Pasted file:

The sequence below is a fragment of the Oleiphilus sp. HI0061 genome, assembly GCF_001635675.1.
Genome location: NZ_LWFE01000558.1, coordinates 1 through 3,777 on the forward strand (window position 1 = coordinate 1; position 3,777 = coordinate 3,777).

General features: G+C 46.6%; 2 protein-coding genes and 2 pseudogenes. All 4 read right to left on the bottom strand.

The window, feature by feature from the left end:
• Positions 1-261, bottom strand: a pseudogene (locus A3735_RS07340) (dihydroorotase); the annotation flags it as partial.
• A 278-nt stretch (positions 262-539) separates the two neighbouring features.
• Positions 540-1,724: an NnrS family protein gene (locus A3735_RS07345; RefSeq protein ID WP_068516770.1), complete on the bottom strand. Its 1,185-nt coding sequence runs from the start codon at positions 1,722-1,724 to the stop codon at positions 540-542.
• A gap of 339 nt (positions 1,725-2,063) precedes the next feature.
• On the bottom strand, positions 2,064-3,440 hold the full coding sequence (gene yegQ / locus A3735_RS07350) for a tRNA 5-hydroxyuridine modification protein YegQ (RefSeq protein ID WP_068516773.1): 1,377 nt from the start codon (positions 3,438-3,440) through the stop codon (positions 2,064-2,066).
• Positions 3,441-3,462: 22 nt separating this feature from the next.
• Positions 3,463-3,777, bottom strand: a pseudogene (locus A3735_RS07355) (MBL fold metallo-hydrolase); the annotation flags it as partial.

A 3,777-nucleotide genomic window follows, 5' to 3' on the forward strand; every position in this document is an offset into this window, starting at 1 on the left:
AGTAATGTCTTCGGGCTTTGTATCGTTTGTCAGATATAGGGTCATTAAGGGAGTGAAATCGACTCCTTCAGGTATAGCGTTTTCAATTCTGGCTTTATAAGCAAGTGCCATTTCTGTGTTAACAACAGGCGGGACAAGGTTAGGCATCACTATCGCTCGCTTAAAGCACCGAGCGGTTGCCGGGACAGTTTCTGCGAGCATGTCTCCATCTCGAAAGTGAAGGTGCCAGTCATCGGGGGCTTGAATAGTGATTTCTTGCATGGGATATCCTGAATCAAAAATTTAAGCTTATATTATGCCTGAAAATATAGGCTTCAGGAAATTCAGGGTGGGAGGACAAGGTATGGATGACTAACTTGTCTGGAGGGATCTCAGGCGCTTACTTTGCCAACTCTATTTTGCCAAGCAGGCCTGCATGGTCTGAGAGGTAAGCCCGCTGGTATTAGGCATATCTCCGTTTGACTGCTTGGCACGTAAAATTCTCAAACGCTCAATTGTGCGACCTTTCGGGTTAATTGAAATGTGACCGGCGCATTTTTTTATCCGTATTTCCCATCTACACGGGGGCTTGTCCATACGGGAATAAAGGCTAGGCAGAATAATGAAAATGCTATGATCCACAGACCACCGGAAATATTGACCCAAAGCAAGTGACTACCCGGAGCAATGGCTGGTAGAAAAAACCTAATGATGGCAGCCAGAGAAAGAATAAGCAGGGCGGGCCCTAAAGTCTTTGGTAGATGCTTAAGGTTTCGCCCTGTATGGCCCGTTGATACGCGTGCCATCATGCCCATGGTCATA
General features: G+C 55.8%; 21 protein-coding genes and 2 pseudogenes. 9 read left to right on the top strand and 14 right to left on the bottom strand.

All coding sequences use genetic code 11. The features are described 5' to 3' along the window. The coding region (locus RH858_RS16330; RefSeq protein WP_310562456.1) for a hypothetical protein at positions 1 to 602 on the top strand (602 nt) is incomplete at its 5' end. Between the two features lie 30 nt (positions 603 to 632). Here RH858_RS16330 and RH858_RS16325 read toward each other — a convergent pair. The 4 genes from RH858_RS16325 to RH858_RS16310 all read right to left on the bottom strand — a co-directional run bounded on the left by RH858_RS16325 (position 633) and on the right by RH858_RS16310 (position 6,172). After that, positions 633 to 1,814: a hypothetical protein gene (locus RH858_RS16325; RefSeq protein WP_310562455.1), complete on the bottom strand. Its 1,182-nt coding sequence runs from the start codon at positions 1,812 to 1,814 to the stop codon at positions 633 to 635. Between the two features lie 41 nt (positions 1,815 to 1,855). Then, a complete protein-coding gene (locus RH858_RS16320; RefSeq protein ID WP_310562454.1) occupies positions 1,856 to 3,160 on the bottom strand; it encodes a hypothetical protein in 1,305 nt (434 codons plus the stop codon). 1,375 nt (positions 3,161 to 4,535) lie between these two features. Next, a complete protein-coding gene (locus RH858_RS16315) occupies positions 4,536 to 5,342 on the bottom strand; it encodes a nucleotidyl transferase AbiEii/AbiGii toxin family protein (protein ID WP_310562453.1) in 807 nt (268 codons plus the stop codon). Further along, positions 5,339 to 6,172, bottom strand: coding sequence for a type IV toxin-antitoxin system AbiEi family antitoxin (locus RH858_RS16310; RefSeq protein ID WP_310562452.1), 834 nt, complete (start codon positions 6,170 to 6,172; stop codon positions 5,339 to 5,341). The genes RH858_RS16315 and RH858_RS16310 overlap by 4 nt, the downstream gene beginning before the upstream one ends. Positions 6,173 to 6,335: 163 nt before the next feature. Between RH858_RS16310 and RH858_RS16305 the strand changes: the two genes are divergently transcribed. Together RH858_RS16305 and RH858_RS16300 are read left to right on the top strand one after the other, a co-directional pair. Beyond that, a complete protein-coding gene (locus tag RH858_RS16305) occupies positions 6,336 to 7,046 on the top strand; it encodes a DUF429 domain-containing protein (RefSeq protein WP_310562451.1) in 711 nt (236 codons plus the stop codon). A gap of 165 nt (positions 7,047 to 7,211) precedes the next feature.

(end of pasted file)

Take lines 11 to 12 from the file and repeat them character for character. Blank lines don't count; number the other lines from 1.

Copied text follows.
• Positions 3,463-3,777, bottom strand: a pseudogene (locus A3735_RS07355) (MBL fold metallo-hydrolase); the annotation flags it as partial.

A 3,777-nucleotide genomic window follows, 5' to 3' on the forward strand; every position in this document is an offset into this window, starting at 1 on the left: